Guitarmaker C.F. Martin & Company Criticizes Wrecking of Rare Guitar in ‘The Hateful Eight’
The C.F. Martin Company said it will not loan its rare instruments to movie productions in the future after a rare guitar was destroyed during the making of “The Hateful Eight” film.
The six-string guitar, which was created in the 1870s, was loaned to the production from the company’s museum.
In the film, prisoner Daisy Domergue (Jennifer Jason Leigh) strums on the guitar in Minnie’s Haberdashery, only for John Ruth (Kurt Russell) to grab it from her and smash it on a beam.
Producers told the company that the guitar was destroyed in an accident, but a company official said it seems the destruction was written into the script.
“We were informed that it was an accident on set. We assumed that a scaffolding or something fell on it. We understand that things happen, but at the same time we can’t take this lightly,” Dick Boak, director of the museum, told the Independent.
“All this about the guitar being smashed being written into the script and that somebody just didn’t tell the actor, this is all new information to us. We didn’t know anything about the script or Kurt Russell not being told that it was a priceless, irreplaceable artifact from the Martin Museum.”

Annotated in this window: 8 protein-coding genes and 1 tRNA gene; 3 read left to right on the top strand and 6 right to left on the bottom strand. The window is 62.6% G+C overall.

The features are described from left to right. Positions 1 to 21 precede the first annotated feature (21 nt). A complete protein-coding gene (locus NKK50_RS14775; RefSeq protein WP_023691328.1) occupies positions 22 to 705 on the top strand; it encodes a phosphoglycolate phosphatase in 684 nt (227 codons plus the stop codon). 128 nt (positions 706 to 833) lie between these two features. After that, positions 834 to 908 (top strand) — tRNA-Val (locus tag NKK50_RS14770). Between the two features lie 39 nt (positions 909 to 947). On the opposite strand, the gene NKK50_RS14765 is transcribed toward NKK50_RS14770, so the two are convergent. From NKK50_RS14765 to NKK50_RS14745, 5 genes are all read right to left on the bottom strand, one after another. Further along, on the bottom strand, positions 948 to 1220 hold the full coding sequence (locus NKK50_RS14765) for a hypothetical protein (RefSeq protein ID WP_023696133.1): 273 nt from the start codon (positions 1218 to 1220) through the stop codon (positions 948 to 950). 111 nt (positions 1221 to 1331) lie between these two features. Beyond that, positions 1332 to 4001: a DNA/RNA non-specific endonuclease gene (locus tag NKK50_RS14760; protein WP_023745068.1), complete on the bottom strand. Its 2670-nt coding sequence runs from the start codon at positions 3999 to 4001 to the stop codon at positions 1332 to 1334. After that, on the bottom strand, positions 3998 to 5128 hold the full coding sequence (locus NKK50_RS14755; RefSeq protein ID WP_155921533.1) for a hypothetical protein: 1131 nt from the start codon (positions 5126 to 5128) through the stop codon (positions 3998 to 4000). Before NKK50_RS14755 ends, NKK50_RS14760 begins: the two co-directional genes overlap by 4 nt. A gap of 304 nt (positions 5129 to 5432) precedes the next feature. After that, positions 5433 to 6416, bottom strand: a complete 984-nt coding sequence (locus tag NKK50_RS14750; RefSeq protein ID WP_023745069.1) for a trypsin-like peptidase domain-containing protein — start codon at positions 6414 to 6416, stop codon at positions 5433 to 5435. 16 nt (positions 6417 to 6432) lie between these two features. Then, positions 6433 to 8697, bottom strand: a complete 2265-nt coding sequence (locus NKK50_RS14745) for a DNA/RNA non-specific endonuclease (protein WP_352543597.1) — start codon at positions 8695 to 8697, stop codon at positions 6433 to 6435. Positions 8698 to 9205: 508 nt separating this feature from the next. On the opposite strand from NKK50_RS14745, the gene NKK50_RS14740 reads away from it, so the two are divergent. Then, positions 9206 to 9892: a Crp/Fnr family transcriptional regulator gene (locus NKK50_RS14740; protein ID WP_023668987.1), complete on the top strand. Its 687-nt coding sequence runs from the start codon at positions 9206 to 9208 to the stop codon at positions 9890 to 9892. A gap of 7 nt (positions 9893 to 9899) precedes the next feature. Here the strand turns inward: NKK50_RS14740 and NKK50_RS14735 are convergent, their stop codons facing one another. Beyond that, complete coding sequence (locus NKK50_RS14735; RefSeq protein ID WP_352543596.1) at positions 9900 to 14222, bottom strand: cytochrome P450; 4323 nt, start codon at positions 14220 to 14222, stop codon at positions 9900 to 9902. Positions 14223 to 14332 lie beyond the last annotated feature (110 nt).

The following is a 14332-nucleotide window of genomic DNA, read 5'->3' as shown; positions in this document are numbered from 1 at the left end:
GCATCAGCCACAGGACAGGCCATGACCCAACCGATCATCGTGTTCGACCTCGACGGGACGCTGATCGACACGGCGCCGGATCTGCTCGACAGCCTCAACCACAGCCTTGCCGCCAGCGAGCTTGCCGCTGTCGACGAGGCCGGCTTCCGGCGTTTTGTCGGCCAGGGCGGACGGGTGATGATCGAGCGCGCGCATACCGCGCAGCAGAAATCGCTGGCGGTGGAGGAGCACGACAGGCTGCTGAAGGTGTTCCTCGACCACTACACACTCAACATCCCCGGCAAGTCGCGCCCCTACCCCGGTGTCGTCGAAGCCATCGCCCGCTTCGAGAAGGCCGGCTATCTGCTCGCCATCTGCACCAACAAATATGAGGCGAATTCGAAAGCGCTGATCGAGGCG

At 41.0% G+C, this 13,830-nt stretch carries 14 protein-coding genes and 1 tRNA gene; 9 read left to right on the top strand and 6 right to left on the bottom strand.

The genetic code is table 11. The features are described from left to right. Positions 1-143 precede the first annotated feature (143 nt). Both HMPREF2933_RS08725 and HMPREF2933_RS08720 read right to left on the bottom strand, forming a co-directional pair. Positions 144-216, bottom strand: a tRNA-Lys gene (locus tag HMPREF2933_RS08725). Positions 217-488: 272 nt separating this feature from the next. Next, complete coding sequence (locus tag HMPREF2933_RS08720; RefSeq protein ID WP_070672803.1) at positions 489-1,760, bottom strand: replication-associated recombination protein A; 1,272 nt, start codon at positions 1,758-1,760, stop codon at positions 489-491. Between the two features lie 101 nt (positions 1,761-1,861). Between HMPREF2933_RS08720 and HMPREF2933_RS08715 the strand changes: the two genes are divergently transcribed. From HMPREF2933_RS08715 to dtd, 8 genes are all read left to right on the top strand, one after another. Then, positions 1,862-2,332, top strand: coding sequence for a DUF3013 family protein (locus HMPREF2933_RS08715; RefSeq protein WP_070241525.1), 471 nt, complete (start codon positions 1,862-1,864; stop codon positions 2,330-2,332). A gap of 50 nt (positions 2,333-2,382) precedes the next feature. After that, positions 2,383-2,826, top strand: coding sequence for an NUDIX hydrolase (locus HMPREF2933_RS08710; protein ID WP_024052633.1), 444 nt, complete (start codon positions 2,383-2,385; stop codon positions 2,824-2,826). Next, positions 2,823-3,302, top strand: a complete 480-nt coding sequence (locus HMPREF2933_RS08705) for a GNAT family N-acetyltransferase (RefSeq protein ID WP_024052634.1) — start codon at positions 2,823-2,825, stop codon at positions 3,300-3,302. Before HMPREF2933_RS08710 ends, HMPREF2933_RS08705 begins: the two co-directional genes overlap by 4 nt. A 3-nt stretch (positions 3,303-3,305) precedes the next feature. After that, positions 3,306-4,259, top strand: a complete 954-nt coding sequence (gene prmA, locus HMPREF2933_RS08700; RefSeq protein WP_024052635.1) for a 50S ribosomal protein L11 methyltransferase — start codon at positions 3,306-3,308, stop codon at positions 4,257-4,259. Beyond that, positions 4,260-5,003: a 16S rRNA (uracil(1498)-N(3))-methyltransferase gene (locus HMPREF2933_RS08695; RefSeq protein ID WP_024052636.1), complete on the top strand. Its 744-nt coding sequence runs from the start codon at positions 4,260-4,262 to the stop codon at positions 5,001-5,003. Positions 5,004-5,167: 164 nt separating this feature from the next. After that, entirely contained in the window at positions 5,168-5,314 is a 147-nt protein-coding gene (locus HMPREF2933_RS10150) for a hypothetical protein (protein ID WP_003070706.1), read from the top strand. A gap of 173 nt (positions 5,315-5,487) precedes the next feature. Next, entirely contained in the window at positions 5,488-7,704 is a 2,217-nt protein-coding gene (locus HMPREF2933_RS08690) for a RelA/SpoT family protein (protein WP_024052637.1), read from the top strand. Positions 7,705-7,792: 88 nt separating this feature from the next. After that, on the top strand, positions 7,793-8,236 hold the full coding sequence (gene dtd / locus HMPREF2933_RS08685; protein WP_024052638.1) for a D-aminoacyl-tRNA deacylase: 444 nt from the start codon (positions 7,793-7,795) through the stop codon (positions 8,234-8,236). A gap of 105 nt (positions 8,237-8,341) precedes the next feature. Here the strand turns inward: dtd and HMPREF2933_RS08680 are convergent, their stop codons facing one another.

Mark Ulano, sound mixer for the movie, said during a SSN Insider panel that the destruction was written into the script, but that the guitar was supposed to be switched out for a double before it was smashed.
“The guitar was a loaner from the Martin Guitar Museum and there were six doubles made. The guitar was from the 1870’s and was priceless. What was supposed to happen was we were supposed to go up to that point, cut, and trade guitars and smash the double. Well, somehow that didn’t get communicated to Kurt, so when you see that happen on the frame, Jennifer’s reaction is genuine,” he said.
“Kurt shattered the antique guitar and everyone was pretty freaked out. Tarantino was in a corner of the room with a funny curl on his lips, because he got something out of it with the performance.”
But he also claimed that museum officials weren’t concerned, and that they only asked two questions after the incident. “‘Do you need another one and can we please have all the pieces to display in our museum?'”
Boak, though, said the incident has forced the company not to loan instruments to any productions in the future.
“We can’t believe that it happened. I don’t think anything can really remedy this. We’ve been remunerated for the insurance value, but it’s not about the money. It’s about the preservation of American musical history and heritage,” he said.
“As a result of the incident, the company will no longer loan guitars to movies under any circumstances.”